Federal Reserve officials know this, or should know it, because their own advisors are telling them about it. Yet all indications are they will proceed with another rate hike this month, and probably two or three more this year, in part because the US is at full employment.
See a problem? This “full employment” is one of those desert mirages: cool, refreshing water that isn’t really there.
Photo: Getty Images
Driving to Poverty
It’s true that the economy is changing. People have new opportunities that old data methods don’t capture.
However, the data we do have isn’t always encouraging. Consider the “gig economy” jobs, like driving for Uber or Lyft, which give people a way to make extra income. Maybe it helps, but not much.
Drivers for the ride-sharing services have to pay their own expenses. According to an MIT study released last month, the median driver profit is $3.37 per hour before taxes. And that’s the median, so half the drivers make even less.
MIT found that 74% of Uber and Lyft drivers earn less than the minimum wage in their state, and 30% actually lose money when you add in vehicle expenses.
For some, the loss might have helped reduce their taxes on other income. But the higher standard deduction that takes effect this year may reduce or eliminate that benefit for many.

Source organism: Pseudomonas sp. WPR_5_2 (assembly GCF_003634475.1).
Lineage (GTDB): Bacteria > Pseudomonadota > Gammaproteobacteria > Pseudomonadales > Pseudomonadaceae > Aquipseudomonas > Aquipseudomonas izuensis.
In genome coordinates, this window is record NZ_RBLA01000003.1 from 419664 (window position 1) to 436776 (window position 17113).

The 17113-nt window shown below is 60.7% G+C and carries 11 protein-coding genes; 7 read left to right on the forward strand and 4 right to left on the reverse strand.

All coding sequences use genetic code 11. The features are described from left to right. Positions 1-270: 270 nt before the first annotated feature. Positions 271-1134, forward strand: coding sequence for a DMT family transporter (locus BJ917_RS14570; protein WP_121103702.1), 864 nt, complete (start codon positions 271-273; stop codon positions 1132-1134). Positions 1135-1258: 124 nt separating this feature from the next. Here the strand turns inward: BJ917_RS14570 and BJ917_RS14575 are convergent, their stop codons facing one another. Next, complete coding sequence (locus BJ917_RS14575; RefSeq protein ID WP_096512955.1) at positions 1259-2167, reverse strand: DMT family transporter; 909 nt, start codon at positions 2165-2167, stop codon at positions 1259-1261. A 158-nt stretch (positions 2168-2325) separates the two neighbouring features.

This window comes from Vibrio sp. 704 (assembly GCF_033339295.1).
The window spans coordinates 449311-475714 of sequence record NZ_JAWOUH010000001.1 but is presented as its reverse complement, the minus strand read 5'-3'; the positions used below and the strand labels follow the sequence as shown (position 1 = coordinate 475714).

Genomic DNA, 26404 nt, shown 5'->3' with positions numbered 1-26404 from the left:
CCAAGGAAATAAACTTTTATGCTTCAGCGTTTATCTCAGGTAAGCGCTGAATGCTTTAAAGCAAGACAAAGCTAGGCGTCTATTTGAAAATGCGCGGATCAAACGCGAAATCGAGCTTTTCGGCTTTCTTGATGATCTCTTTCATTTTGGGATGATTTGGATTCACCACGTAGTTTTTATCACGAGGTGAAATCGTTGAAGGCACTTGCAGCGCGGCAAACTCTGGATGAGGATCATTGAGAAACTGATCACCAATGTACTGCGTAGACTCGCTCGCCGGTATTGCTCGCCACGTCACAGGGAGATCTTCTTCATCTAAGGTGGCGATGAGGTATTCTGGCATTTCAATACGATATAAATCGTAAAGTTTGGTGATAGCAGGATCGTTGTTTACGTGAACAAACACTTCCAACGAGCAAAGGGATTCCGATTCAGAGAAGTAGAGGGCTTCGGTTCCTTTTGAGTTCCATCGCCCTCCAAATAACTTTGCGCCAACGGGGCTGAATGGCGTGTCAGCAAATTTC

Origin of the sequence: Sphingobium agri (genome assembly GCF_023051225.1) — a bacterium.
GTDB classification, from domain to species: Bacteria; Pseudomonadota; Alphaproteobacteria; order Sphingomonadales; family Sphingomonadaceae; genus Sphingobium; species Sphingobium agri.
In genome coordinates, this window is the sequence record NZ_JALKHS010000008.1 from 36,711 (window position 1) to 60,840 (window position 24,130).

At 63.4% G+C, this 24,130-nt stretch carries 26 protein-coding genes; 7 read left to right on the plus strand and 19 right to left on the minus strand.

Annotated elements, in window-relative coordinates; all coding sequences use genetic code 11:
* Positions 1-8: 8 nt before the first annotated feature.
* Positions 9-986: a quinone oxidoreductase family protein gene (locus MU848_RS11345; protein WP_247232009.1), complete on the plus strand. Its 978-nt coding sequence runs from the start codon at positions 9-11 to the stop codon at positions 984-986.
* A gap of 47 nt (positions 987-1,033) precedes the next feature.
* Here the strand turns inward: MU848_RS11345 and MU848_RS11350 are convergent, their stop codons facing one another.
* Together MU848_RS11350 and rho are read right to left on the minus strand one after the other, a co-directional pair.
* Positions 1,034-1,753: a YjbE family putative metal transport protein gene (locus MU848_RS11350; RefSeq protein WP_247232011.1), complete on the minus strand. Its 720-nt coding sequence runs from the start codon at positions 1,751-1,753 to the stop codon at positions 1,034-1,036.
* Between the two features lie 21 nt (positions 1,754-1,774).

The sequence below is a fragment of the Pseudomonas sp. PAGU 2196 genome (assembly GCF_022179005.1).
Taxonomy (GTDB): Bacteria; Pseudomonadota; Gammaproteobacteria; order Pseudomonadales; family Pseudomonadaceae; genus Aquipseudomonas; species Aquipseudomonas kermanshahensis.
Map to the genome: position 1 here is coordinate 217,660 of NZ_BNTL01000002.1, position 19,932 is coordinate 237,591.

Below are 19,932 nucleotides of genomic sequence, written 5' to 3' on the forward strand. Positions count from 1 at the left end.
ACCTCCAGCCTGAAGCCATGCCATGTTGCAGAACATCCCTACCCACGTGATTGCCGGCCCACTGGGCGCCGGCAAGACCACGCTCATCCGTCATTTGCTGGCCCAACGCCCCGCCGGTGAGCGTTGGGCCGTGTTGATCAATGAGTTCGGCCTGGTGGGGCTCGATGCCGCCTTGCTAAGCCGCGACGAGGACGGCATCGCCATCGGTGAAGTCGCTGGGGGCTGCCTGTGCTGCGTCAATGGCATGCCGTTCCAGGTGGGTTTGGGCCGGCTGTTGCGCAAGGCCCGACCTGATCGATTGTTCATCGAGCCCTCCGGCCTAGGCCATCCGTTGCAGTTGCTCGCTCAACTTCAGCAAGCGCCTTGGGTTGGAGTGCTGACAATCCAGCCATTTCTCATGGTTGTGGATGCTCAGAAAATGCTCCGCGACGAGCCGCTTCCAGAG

Clearly, the gig economy isn’t as miracle-producing as some people think.
Photo: Getty Images
This Friday, we’ll get another round of jobs data, and it will probably look good on the surface. For some people, it probably is good—but not for everyone.
Nonetheless, the Fed is plodding ahead on its balance-sheet reduction plan and raising short-term interest rates too. Listen carefully and you’ll notice a shift in language: Officials have been describing economic “tailwinds” instead of headwinds.
Right or wrong, they think this economy, in which their own experts say one in four jobs pay only poverty-level wages, is growing just fine and needs no stimulus. If anything, they want to slow it down.
I doubt this will end happily, but we’ll find out soon.
This week, I’m in San Diego for the Strategic Investment Conference, so maybe I’ll get answers to some of those questions. I especially want to hear economists Lacy Hunt, David McWilliams, and David Rosenberg.
If you aren’t attending the conference in person, you can still join the fun with our Virtual Pass. You get video and audio recordings of all the sessions (20+ hours) and access to the live stream if you want to watch as it happens.
Better yet, order now, and you can save $400 off the Virtual Pass. Click here to learn more.
See you at the top,
Senior Economic Analyst Patrick Watson is a master in connecting the dots and finding out where budding trends are leading. Patrick has partnered with John Mauldin as the co-editor of Mauldin Economics’ premium research service, Over My Shoulder. Together, they curate research and analysis from the world’s finest thinkers, and deliver it to subscribers 3–4 times per week. You can also follow him on Twitter (@PatrickW) to see his commentary on current events.